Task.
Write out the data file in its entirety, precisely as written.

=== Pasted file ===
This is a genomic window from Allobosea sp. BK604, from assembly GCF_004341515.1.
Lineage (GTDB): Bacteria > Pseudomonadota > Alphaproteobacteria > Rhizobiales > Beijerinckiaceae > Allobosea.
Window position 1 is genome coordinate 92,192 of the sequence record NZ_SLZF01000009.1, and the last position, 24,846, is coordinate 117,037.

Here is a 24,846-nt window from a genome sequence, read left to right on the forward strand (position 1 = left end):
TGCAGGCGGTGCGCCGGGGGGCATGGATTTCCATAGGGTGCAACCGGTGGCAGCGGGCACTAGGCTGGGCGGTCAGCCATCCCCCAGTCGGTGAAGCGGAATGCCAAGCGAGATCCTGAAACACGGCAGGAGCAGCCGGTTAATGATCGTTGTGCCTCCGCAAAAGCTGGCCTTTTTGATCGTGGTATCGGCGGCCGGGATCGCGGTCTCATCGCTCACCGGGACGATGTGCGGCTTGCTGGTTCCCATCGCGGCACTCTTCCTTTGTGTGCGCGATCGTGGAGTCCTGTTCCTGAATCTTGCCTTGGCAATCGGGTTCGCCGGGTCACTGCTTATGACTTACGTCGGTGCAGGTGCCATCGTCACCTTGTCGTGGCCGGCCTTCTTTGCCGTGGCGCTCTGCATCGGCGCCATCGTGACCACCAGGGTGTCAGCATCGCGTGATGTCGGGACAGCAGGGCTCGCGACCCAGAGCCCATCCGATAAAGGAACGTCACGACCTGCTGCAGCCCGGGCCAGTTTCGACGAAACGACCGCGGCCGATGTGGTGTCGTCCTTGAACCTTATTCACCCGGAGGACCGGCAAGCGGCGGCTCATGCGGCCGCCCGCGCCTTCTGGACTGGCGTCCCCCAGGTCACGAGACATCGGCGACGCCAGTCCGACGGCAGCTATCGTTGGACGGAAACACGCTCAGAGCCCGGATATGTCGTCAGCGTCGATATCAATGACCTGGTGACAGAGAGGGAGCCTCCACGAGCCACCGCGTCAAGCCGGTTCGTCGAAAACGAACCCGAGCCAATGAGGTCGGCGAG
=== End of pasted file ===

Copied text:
This is a genomic window from Allobosea sp. BK604, from assembly GCF_004341515.1.
Lineage (GTDB): Bacteria > Pseudomonadota > Alphaproteobacteria > Rhizobiales > Beijerinckiaceae > Allobosea.
Window position 1 is genome coordinate 92,192 of the sequence record NZ_SLZF01000009.1, and the last position, 24,846, is coordinate 117,037.

Here is a 24,846-nt window from a genome sequence, read left to right on the forward strand (position 1 = left end):
TGCAGGCGGTGCGCCGGGGGGCATGGATTTCCATAGGGTGCAACCGGTGGCAGCGGGCACTAGGCTGGGCGGTCAGCCATCCCCCAGTCGGTGAAGCGGAATGCCAAGCGAGATCCTGAAACACGGCAGGAGCAGCCGGTTAATGATCGTTGTGCCTCCGCAAAAGCTGGCCTTTTTGATCGTGGTATCGGCGGCCGGGATCGCGGTCTCATCGCTCACCGGGACGATGTGCGGCTTGCTGGTTCCCATCGCGGCACTCTTCCTTTGTGTGCGCGATCGTGGAGTCCTGTTCCTGAATCTTGCCTTGGCAATCGGGTTCGCCGGGTCACTGCTTATGACTTACGTCGGTGCAGGTGCCATCGTCACCTTGTCGTGGCCGGCCTTCTTTGCCGTGGCGCTCTGCATCGGCGCCATCGTGACCACCAGGGTGTCAGCATCGCGTGATGTCGGGACAGCAGGGCTCGCGACCCAGAGCCCATCCGATAAAGGAACGTCACGACCTGCTGCAGCCCGGGCCAGTTTCGACGAAACGACCGCGGCCGATGTGGTGTCGTCCTTGAACCTTATTCACCCGGAGGACCGGCAAGCGGCGGCTCATGCGGCCGCCCGCGCCTTCTGGACTGGCGTCCCCCAGGTCACGAGACATCGGCGACGCCAGTCCGACGGCAGCTATCGTTGGACGGAAACACGCTCAGAGCCCGGATATGTCGTCAGCGTCGATATCAATGACCTGGTGACAGAGAGGGAGCCTCCACGAGCCACCGCGTCAAGCCGGTTCGTCGAAAACGAACCCGAGCCAATGAGGTCGGCGAG